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Banking Sector Concentration and Firm Indebtedness: Evidence from Central and Eastern Europe

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  • Mariya Hake

    () (Oesterreichische Nationalbank, Foreign Research Division)

Abstract

Using data from the Amadeus firm-level database, this paper explores the impact of banking sector concentration on corporate debt in the manufacturing sectors in eight Central, Eastern and Southeastern European (CESEE) countries in the precrisis period 2002–2007. Our findings indicate that banking sector concentration has a positive effect, raising firm debt. This confirms the predictions of the relationship lending theory. However, in the CESEE countries with the most concentrated banking markets – such as Estonia and Lithuania – the effect on the corporate leverage ratio is found to be negative. We also show that young firms increase their leverage, while mature firms reduce their dependence on external financing when banking markets are more concentrated. Furthermore, the positive impact of banking sector concentration is weakened by EU accession and greater stock market capitalization, which can be explained by the financial deepening process and the improved availability of alternative sources of external finance.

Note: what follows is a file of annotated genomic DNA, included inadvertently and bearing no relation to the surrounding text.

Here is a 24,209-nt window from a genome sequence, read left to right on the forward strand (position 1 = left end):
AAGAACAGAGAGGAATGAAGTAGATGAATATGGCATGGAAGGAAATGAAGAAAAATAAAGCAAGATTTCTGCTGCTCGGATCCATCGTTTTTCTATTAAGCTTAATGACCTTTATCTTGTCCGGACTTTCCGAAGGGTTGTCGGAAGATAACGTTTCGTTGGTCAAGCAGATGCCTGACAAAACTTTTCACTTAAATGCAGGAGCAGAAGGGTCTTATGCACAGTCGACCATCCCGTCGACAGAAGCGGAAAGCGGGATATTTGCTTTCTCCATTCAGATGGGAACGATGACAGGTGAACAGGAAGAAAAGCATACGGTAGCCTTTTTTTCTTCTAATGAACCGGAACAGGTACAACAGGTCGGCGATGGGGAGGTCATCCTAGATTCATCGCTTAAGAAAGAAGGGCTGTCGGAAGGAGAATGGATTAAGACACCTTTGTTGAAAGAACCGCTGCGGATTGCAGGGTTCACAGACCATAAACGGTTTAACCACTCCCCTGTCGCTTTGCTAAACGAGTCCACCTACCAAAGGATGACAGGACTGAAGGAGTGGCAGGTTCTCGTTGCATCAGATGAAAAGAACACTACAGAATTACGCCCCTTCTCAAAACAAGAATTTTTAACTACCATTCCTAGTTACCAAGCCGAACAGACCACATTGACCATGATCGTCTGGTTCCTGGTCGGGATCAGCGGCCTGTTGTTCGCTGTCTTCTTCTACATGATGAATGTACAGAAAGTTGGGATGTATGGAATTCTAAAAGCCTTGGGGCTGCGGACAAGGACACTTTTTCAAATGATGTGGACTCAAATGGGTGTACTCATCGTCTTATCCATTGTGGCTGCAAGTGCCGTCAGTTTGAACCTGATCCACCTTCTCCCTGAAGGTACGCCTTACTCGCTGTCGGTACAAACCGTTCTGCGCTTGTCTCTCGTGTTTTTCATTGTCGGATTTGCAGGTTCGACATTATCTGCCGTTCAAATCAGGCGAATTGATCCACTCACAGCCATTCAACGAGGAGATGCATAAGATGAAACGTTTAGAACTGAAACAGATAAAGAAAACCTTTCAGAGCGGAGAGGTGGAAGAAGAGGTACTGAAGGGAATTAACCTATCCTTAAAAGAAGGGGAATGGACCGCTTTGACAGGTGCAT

Suggested Citation

  • Mariya Hake, 2012. "Banking Sector Concentration and Firm Indebtedness: Evidence from Central and Eastern Europe," Focus on European Economic Integration, Oesterreichische Nationalbank (Austrian Central Bank), issue 3, pages 48-68.
  • Handle: RePEc:onb:oenbfi:y:2012:i:3:b:3
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    File URL: https://www.oenb.at/dam/jcr:c449993e-ad0b-4ea9-af2a-383c83ae726d/feei_2012_q3_studies3_tcm16-249597.pdf
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    References listed on IDEAS

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    Cited by:

    1. Tomas Klinger & Petr Teply, 2017. "Agent-Based Risk Assessment Model of the European Banking Network," CERGE-EI Working Papers wp602, The Center for Economic Research and Graduate Education - Economics Institute, Prague.

    More about this item

    Keywords

    Firm leverage; banking sector concentration; Central; Eastern and Southeastern Europe; firm-level data;

    JEL classification:

    • G21 - Financial Economics - - Financial Institutions and Services - - - Banks; Other Depository Institutions; Micro Finance Institutions; Mortgages
    • G32 - Financial Economics - - Corporate Finance and Governance - - - Financing Policy; Financial Risk and Risk Management; Capital and Ownership Structure; Value of Firms; Goodwill
    • O52 - Economic Development, Innovation, Technological Change, and Growth - - Economywide Country Studies - - - Europe

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